A front-wheel drive car accelerates forward from rest such that all wheels roll without slipping. A simple way to figure out what friction is doing is to first see what happens without friction.
With no friction and the car stopped, pushing down on the accelerator makes the front wheels spin clockwise. They spin on the frictionless surface, the rear wheels do nothing, and the car goes nowhere.
Friction on the front wheels opposes the spinning, so friction must point in the forward direction. For the front wheels to roll without slipping, the friction must be static.
If there is friction on the front wheels only, the car accelerates forward, with the back wheels dragging along the road without spinning.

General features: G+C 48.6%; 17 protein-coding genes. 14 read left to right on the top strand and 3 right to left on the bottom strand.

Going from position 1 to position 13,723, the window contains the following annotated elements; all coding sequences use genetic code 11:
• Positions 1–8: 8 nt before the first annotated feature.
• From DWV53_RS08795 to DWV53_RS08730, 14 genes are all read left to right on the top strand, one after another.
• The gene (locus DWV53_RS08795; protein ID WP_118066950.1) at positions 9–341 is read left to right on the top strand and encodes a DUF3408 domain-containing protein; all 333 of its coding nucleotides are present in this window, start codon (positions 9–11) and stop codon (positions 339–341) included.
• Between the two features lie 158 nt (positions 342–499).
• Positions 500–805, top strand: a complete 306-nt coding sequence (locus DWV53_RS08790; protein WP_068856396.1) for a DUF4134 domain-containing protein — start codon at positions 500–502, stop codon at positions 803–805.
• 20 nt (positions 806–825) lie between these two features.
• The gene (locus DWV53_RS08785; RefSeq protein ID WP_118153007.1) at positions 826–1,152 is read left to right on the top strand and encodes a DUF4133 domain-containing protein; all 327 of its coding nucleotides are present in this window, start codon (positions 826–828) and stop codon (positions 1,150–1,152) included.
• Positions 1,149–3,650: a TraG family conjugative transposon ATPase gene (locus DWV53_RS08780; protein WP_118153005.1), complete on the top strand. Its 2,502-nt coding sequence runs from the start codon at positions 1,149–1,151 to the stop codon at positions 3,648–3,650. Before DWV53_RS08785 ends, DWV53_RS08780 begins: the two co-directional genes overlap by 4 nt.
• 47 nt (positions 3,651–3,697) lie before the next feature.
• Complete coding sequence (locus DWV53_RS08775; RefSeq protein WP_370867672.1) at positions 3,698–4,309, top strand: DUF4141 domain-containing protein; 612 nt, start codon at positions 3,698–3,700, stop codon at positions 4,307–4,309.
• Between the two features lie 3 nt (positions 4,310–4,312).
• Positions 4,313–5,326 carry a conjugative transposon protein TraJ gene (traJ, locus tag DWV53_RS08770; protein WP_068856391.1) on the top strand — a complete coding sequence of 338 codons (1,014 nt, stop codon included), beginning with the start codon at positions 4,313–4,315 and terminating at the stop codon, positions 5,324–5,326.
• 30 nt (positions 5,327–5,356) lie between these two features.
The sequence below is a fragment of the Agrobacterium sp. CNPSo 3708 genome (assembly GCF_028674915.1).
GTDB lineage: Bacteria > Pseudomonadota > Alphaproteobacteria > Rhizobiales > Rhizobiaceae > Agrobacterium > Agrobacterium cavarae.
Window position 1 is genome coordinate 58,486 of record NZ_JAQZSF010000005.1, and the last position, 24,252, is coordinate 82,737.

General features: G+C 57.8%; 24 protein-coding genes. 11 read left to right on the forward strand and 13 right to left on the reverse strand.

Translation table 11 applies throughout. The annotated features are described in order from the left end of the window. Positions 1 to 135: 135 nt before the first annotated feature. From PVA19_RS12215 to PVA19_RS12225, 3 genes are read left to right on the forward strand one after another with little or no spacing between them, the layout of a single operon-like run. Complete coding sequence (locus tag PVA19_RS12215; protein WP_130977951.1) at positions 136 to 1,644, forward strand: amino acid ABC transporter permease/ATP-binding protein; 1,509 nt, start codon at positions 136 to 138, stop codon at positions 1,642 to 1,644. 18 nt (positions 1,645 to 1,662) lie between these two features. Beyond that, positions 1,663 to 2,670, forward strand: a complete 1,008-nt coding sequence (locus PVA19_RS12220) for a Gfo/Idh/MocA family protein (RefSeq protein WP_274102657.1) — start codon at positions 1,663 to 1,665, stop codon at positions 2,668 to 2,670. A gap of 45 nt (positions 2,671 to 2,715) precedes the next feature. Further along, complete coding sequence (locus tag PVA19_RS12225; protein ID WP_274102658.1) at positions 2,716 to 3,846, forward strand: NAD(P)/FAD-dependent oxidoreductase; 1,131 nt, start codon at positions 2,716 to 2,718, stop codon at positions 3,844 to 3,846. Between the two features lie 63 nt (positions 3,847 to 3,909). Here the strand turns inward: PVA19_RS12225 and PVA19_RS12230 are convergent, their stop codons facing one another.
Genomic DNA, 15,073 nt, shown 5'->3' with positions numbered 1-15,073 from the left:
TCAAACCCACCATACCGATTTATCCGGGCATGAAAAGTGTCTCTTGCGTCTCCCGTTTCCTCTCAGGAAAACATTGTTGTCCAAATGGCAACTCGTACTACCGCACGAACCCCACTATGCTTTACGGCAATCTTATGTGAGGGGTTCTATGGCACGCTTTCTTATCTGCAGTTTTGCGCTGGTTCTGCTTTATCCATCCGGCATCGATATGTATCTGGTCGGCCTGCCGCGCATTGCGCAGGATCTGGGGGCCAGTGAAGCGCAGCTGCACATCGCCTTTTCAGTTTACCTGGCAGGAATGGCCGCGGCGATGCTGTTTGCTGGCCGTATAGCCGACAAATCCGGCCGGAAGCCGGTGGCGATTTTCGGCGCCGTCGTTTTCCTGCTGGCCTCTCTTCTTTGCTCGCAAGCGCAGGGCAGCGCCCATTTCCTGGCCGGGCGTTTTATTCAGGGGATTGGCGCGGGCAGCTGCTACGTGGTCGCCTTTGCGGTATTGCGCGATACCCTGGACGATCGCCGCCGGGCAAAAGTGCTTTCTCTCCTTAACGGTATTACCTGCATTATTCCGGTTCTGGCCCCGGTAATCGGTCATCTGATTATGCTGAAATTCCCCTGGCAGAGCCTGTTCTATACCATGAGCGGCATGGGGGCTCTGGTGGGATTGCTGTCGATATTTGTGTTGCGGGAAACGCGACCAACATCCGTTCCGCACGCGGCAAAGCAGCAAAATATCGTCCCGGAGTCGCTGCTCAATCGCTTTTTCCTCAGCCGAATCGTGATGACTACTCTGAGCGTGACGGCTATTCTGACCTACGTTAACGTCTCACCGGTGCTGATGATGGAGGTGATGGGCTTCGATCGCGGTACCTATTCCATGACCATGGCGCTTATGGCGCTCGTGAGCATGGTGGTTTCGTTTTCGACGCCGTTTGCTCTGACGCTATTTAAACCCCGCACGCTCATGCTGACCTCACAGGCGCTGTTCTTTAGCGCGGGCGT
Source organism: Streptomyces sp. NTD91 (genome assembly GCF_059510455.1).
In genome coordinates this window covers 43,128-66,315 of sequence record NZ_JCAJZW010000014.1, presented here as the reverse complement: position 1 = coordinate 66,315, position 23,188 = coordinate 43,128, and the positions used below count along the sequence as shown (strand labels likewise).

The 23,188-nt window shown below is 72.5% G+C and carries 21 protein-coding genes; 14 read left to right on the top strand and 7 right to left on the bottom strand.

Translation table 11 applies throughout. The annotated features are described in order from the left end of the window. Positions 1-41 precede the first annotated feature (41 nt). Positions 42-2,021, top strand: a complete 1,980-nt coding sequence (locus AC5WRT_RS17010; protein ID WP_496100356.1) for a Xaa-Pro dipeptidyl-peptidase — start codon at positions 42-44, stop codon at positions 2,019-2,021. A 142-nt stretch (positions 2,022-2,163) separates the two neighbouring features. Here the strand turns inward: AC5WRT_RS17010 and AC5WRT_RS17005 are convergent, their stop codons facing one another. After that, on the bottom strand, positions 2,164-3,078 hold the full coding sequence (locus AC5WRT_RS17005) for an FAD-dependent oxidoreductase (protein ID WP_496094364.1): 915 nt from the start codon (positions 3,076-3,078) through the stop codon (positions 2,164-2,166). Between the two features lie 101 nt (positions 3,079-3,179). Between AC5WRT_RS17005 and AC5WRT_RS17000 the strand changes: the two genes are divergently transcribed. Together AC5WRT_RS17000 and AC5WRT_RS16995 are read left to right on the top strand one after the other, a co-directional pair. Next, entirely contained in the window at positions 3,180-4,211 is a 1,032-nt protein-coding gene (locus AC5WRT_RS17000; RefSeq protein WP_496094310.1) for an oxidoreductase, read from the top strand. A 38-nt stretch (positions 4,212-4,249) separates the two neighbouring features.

When there is friction on the rear wheels, friction opposes the sliding of the rear wheelsthis motion, so it must point opposite to the way the car is going. Again, it must be static friction.
The static friction force on the front wheels accelerates the car forward. This much smaller friction force on the rear wheels merely provide sufficient torque to give the rear wheels the correct angular acceleration.